Abstract: A January 2012 report by the Congressional Budget Office (CBO) shows that federal government employees receive substantially higher compensation than similarly skilled workers in the private sector. The report’s methodology and conclusions are broadly similar to previous studies from both The Heritage Foundation and the American Enterprise Institute. This Q&A discusses the CBO’s findings, highlighting the similarities and differences among the three approaches. Three studies, three approaches, three similar results—make a strong case for reforming federal wages and benefits.
The Congressional Budget Office (CBO) recently released a report showing that federal employees receive substantially higher compensation than similarly skilled workers in the private sector.
The CBO report was spurred in part by two years of work conducted by The Heritage Foundation and the American Enterprise Institute (AEI). Both institutions have released studies concluding that federal employees receive a compensation premium over comparable private-sector workers, and that Congress can make targeted reductions in federal compensation without harming the quality of public services. Last year, James Sherk and Andrew Biggs testified before Congress to this effect.
While we have some quibbles, the CBO’s methodology and conclusions are broadly similar to our own. This Q&A discusses the CBO’s findings, highlights the similarities and differences in our approaches, and suggests where to go from here.
Question: What, specifically, does the CBO conclude about federal compensation?
The CBO finds that the average federal worker receives wages that are 2 percent higher than a similarly skilled private-sector worker, and benefits that are 48 percent higher. The average federal worker receives total compensation (wages plus benefits) 16 percent greater than market levels.
However, the CBO stressed that these are broad averages. More skilled and educated workers generally receive a smaller premium than less-educated workers. The CBO found that the average federal employee with no more than a high-school degree received 36 percent higher compensation than a similar private-sector worker, and that the average federal worker with a bachelor’s degree received a 15 percent premium. Federal employees with professional degrees (e.g., in law or medicine) or a Ph.D., who make up about 7 percent of the federal workforce, would actually earn more in the private sector, on average.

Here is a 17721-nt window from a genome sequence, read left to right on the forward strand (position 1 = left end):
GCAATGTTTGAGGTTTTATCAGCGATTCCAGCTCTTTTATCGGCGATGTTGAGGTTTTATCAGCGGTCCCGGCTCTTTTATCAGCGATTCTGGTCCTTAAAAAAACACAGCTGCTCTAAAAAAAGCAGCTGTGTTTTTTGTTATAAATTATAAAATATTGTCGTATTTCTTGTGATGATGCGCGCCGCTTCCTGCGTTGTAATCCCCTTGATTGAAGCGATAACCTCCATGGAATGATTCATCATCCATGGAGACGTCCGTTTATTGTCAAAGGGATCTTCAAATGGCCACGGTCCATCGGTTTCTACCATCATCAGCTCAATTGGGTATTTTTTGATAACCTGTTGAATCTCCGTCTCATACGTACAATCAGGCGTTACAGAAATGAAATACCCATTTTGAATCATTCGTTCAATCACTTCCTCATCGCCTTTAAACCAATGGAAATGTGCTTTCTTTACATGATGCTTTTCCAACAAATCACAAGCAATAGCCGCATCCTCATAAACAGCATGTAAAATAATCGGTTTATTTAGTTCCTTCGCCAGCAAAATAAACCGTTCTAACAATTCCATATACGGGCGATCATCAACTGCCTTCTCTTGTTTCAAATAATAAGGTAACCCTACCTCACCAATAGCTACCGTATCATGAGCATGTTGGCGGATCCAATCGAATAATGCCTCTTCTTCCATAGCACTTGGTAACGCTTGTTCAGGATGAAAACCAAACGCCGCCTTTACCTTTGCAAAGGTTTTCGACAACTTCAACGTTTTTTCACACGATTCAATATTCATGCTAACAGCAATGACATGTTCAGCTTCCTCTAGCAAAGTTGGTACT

Question: What work have Heritage and AEI done on this topic?
For two years leading up to the CBO report, Heritage and AEI analyzed the issue of federal compensation, resulting in two flagship reports—“Inflated Federal Pay” by James Sherk (the Heritage study), and “Comparing Federal and Private Sector Compensation” by Andrew Biggs and Jason Richwine (the AEI study).
Question: Do all three reports draw the same conclusions?
Broadly speaking, yes. The CBO, Heritage, and AEI studies all conclude that federal workers enjoy a premium in combined wages and benefits over comparable private-sector workers, and the premium declines as worker skills increase. However, methodological differences do exist across the three studies, the most important of which involves the statistical techniques used to analyze wages.
Question: Why does the CBO find a much smaller federal wage premium than Heritage or AEI?
All three studies are based on the “human capital” model of wages, which uses regression analysis to control for differences in education, experience, region of residence, and demographic factors, etc. Yet the average federal wage premium reported by Heritage is 22 percent, versus 14 percent reported by AEI, and just 2 percent reported by CBO.
A major reason for this discrepancy is that the studies differ on whether it is appropriate to control for firm size (the number of people employed in a worker’s company). AEI and the CBO do control for firm size while Heritage does not. The CBO reports that it would have found a 9 percent average wage premium had it not controlled for firm size. This is a controversial issue that also arises when measuring benefits, and we discuss it in more depth below.
A second reason for the difference in wage estimates is more technical. Following standard practice in the literature, both AEI and Heritage use the natural logarithm of wages as the dependent variable in their regression analyses. The CBO correctly points out that the greater dispersion of wages in the private sector can skew averages derived from regression analysis of log-wages. The CBO instead uses a maximum likelihood regression specification that does not involve logs.
CBO has identified a real drawback in the prior literature, and its own methodology is a cutting-edge attempt to fix that drawback. At the same time, its approach may introduce other problems, particularly regarding how well the model fits the data. It would have been helpful if the CBO had published more detailed results so that researchers could better assess their model.
Question: How did the studies measure wages?
All three studies used similar data on wages. The Bureau of Labor Statistics (BLS) and the Census Bureau jointly conduct the Current Population Survey (CPS). Each month the CPS asks how much employees earn and how many hours they work each week. In March, the CPS asks how much workers earned the previous year.